Discussion in 'General Health & Wellness' started by rvv_1998, Dec 22, 2008.

  1. rvv_1998

    rvv_1998 New Member

    I am male 40, living with this condition for 3.5 years. I can hardly get 4 good hours in a day. I have been following all advises and medication but it has helped. I exercise every day for for 1 to 1.5 hours on the treadmill & do weights. It gives me a few good hours but it gets worse after lunch. I can't wake up in the morning without force. I have done all tests including sleep apnea test, blood tests etc. to rule out any other problem. I came to know that this kind of depression is rare (15% of total cases). I am desperate, I need help.
  2. TwoCatDoctors

    TwoCatDoctors New Member

    Hi, there are specialists that deal with sleep therapy and here is an article about sleep therapy.

  3. SnooZQ

    SnooZQ New Member

    One of the first things I would do is to check within myself & ask, do I truly feel depressed, or am I buying into a diagnosis of atypical depression when the more primary problem is excessive daytime sleepiness?

    It's much more common these days for docs to shuffle folks off to psych meds than to do real thorough diagnostic workups to rule out all else.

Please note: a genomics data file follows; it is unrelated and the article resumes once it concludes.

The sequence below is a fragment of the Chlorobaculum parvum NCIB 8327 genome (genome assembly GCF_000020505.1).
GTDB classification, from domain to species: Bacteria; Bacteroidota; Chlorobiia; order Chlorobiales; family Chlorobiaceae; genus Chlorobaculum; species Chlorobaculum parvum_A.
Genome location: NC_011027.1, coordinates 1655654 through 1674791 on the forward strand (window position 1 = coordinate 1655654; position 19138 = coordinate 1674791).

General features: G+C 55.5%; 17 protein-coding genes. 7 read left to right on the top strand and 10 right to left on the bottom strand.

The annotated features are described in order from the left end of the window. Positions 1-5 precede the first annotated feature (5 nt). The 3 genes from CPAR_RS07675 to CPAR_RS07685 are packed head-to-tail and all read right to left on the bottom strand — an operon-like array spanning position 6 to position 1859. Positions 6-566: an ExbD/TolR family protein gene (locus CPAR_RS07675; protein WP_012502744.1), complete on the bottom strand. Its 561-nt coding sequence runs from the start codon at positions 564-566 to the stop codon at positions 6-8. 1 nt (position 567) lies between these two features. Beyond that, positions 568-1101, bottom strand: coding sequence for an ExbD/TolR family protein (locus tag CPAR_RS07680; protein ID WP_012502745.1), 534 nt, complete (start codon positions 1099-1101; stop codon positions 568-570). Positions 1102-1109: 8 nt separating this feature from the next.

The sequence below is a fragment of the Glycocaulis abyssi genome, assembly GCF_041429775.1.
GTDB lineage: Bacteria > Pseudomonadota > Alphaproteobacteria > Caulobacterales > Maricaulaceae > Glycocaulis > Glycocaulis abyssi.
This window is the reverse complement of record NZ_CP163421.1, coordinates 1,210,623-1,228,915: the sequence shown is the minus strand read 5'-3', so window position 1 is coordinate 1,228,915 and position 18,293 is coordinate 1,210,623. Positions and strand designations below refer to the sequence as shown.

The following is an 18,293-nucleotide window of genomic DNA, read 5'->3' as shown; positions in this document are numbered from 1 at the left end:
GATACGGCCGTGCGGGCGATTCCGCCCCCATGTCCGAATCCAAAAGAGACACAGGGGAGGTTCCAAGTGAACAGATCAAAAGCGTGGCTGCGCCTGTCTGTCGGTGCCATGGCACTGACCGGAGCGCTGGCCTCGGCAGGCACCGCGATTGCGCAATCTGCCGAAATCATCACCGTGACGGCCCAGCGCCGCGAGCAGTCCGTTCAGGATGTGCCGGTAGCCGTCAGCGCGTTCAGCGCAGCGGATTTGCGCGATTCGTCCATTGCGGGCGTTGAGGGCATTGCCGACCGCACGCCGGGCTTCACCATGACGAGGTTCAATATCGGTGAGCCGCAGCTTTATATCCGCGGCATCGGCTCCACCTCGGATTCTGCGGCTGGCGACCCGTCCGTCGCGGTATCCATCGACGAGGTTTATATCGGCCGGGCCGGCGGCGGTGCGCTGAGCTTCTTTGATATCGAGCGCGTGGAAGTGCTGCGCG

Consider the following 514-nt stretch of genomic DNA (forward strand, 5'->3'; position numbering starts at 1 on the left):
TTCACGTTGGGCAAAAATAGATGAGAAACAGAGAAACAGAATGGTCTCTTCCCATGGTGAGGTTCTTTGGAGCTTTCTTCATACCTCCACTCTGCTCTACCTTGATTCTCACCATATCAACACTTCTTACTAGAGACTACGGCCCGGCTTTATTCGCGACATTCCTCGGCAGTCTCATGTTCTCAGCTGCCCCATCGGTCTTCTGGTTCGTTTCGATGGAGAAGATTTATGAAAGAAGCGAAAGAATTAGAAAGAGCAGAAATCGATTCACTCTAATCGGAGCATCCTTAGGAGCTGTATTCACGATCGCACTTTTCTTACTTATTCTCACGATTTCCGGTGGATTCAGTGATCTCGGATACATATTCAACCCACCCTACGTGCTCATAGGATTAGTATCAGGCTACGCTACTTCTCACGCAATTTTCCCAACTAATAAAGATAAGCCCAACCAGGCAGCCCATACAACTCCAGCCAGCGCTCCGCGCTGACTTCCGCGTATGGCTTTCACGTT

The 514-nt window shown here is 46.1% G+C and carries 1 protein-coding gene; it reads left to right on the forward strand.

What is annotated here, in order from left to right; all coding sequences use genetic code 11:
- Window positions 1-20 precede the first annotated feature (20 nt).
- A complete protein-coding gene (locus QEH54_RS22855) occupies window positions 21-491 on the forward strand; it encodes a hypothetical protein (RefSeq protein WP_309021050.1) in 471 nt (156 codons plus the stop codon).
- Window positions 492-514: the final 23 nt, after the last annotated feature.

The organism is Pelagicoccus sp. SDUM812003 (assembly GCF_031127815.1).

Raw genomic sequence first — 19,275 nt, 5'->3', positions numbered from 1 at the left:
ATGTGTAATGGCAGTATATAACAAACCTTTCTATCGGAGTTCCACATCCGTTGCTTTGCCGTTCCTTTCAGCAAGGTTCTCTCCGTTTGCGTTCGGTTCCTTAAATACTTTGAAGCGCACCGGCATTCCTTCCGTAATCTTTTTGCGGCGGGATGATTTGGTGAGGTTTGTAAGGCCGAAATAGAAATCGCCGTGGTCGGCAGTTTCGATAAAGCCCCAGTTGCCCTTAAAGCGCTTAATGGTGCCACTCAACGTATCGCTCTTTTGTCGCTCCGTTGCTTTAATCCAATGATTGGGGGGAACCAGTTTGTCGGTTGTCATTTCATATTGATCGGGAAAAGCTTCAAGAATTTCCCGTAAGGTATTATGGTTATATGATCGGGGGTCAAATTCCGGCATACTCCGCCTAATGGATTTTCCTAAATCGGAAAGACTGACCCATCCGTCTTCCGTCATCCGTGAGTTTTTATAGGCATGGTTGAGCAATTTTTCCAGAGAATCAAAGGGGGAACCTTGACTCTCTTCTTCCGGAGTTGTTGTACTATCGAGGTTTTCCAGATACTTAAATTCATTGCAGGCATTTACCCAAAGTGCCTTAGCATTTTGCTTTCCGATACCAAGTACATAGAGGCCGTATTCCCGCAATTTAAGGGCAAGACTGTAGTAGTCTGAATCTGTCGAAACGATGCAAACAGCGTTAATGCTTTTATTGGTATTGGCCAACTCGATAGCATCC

Please double check your hard copy lab results. You have copies, right? If not, politely request them from office staff. They are your by law.

    How thorough were the tests of thyroid function? Just TSH? (that is typical: using a pituitary hormone to gauge thyroid function). Lobby to have your levels of free T4 and free T3 (actual thyroid hormones) measured directly, and when you get the results, check where your results lie within the reference range. If you are in the bottom quartile, a trial of thyroid hormone may be very helpful.

    There are some progressive psychiatrists who are quite familiar with a relatively large body of research showing that in many cases of treatment-resistant depression, the addition of a little thyroid hormone really amps up the effectiveness of the ADs. Especially the Armour thyroid, as Jam has mentioned. In some cases, patients are weaned off or down on AD med dose, and left with the thyroid hormone RX.

    It would also be good to have your free testosterone level checked. Also get your electrolyte levels done & a fasting a.m. cortisol -- with followup stim test if warranted. Again, if these tests have been done, check where your results lie within the reference range. If you are in the lower portion of a ref range, there may be a clue.

    You might also revisit your sleep apnea report & see if tested you were tested for narcolepsy. It's usually the sleep docs who do that testing.

    Make sure that your meds are not making the situation worse. Some ADs cause drowsiness in certain individuals.

    Best wishes.
    [This Message was Edited on 12/23/2008]